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7 Things You Should Know About the Crisis in Burma

There are 60 million refugees and displaced people in the world today, the most since the end of World War II. Almost half are Muslim. After Afghan refugees, the largest group is Syrian, with Turkey and Lebanon receiving most of the millions struggling to survive. After four full years of the Syrian conflict, the United States has taken in only 2,000 refugees from there.

Against this bleak backdrop, there is another very similar disaster taking place with far less news coverage: Burma. Hundreds of thousands of Muslims, or Rohingya, are fleeing Burma by boat. The long-persecuted minority population of at least 1.3 million is being driven off ancestral lands and confined to camps in half a dozen countries without medical care, education, the right to work or other basic human rights. Once thought to number more than 3 million, this abused and persecuted Muslim minority has in the last year been excluded from the national census and disenfranchised from voting. To even say “Rohingya” in their home country provokes angry denunciation or even violence.

The 2015 elections, which will be held Sunday, were once seen as a sign that the Burmese military was releasing its hold on power. But this appears unlikely. Working with the Burma Task Force USA for the last two years, I offer a short primer on this crisis in the hope that there is still room in readers’ hearts and heads to take action on this issue.

1) Where is Burma? What is going on?

Also known as Myanmar, an alternate pronunciation of the same word favored by the military regime, Burma is the poorest nation in South Asia, located between Bangladesh, India and China. After a coup in 1982, the nation was ruled by a xenophobic military government for 30 years until a period of reform following civil unrest.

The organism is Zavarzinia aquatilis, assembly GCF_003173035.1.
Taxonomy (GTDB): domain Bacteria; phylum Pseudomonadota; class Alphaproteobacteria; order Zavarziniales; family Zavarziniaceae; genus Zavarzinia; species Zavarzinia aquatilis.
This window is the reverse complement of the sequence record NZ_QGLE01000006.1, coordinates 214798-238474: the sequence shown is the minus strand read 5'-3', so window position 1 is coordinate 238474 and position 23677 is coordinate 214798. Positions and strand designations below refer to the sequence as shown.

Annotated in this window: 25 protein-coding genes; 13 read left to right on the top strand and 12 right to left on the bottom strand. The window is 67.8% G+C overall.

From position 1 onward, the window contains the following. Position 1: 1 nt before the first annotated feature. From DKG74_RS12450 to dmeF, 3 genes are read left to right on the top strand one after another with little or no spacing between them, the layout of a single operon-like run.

Despite releasing scores of political prisoners in 2012-2013 and negotiating treaties with some ethnic groups, the transitional government has continued harsh restrictions on certain ethnic and religious minorities, especially the Rohingya Muslims, who live mainly in the Northwestern state of Rakhine.

In the last two years, the situation has become much worse. Allied with the military, the “969 Movement” of extremist monks has been spreading anti-Muslim violence beyond the Rakhine state and throughout Burma.  In an effort to “purify” the nation, these Buddhist supremacists have been committing rape, arson, murder and land confiscation on a massive scale. In 2014, mobs chased out international agencies from Rakhine state, leaving 700,000 Burmese Muslims without medical care. Hundreds of thousands struggle to survive in what Nicholas Kristof of the New York Times called “concentration camps.” They are denied freedom of movement, marriage, jobs and schooling.  At least an equal number of refugees have fled to an unknown fate.

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